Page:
By Donella Meadows
–January 24, 1991–
The people who tried hardest to warn us against this war were those who had experienced war.
Among them were veterans who stood up in town halls, campus lecture rooms, Congressional hearings, trying to tell us through the feeble power of words what war is. Words cannot carry such a heavy burden. The vets communicated best through their body language, tone of voice, and emotions, but even those were insufficient to express the horror of war as seen by those who have to fight it.
We were also warned by Europeans and others whose memories of war are those of the people under the bombs. Vietnamese, Afghans, Ugandans, Cambodians have those memories too — of putting your life back together, somehow, when your cities have been blasted, your institutions overthrown, your land cratered, your family decimated, your spirit broken. There are millions of survivor stories. It is impossible for anyone to take in and hold the sum of all that suffering.
Maybe that’s why we didn’t listen. Or maybe it was because we knew, most of us, that WE would not personally fight the war. WE wouldn’t be under the bombs. Maybe what we needed to hear was the story of the costs of war even to those who wage it at a distance.
Though this war is new, some of those costs are already apparent. Let us chronicle them, for the sake of future generations who may be tempted to decide that war is a rational way of settling differences.
War not only brings violence so widespread that no one can comprehend it, it glorifies violence and those who perpetrate it. Those who aren’t willing to see that phenomenon in our own society can see it in the self-importance and the public deification of Saddam Hussein.
In war information is no longer a right of citizens, it is a tool of combat. Generals and politicians have many good and a few bad reasons to withhold or distort facts. Information comes from headquarters at the rate and with the accuracy that headquarters deems appropriate. Only when the war is over is there a chance to put together a picture that might come close to being true.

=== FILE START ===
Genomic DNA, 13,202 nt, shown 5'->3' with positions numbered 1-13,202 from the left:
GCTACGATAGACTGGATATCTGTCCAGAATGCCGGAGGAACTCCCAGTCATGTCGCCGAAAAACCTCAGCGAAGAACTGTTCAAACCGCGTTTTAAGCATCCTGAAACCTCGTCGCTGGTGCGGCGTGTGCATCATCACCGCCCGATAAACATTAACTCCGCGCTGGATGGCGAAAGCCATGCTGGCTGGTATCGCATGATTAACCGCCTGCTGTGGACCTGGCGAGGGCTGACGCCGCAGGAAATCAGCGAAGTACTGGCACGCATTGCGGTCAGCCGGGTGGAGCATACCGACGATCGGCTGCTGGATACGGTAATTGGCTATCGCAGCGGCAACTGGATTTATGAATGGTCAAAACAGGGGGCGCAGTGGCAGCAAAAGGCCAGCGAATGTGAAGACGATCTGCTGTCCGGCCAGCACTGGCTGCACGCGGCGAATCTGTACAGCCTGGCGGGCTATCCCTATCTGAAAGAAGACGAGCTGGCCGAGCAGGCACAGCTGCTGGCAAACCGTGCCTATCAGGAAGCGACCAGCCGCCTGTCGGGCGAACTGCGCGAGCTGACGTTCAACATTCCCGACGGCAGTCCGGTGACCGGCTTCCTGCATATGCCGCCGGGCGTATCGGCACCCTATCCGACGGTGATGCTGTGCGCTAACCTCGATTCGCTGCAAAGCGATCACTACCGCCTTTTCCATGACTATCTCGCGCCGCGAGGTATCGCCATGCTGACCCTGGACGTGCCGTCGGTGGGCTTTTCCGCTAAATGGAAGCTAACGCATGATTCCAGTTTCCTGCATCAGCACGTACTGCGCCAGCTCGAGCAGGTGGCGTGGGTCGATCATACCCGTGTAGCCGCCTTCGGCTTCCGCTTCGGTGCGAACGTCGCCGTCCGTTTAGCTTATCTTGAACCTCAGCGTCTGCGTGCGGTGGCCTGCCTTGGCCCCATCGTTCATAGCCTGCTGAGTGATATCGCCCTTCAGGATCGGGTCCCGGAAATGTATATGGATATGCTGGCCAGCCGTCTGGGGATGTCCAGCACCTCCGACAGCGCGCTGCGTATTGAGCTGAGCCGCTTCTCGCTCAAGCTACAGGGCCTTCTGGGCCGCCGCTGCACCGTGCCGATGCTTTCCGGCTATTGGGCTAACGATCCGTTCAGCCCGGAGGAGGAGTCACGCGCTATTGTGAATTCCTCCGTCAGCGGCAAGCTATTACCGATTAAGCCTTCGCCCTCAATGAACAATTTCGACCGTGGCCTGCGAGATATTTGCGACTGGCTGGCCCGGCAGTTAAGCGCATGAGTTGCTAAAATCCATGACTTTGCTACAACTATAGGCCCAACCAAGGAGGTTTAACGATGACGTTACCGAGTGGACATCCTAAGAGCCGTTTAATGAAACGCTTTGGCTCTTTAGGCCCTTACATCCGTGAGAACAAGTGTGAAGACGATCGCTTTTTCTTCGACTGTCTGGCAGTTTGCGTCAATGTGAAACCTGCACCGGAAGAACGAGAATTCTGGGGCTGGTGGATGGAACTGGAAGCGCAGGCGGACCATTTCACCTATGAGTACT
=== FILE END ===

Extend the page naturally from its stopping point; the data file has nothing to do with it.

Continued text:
War means extravagance that cannot be questioned. In the heat of battle, it is unpatriotic to worry about the fact that it is costing $500 million a day. Who dares ask what else we might buy with that money? Even during peace the overriding importance of “national security” leads to $800 screwdrivers. During war to plead for fiscal responsibility is to risk “asking our boys to fight with one hand tied behind their backs.”
The extravagance of war extends to the use of resources and the environment. Armies, even when they are not engaged in battle, consume fuels, generate garbage, and emit pollutants at a terrific pace. In war the earth’s resources are squandered with no restraint. The flaming oilfields of Kuwait are releasing particulates, generating greenhouse gases, and consuming irreplaceable fossil fuel, without even powering automobiles or heating houses in the process.
With information limited, dissent stifled, and budgets unquestioned, war deadens democracy. War takes first and only priority. Time horizons collapse, the national focus narrows. We can’t deal with the environment or feed the hungry or repair bridges or rebuild our education system when we’re at war.
War deranges moral reasoning. In war we bomb in order to save, we occupy to liberate, we kill to punish, we devastate to “send a message.” By labeling nuclear, chemical, and biological weapons unacceptable, we somehow anoint as acceptable weapons that merely explode. We come to believe that evil can be countered by more evil. We forget that the sixth Commandment says simply, “Thou shalt not kill.” It does not add, “except in war.”
War dashes the hopes of those who believe in the perfectability of humankind. It confirms cynicism. It turns whole populations into statistics or stereotypes. It dehumanizes the enemy. In war even more than in peace people become extras and props in scipts conceived by presidents, generals, and dictators.
War releases flows of adrenalin and testosterone, which excite and thrill all human beings, but, let’s face it, especially men. In wars women, almost without exception, work in support of men. The world becomes fascinated with boys’ games and boys’ toys. Women keep silence. Small children cry out in their sleep in terror.
War brings forth from our complex natures the best and the worst of us — courage and indomitability and patience and solidarity, fear and greed and vengefulness and hatred. War is high drama. War tries us. War confronts us with death and therefore affirms the value of life. There are positive, challenging sides to war, but not one that cannot be achieved at much less cost some other way.
Copyright Sustainability Institute 1991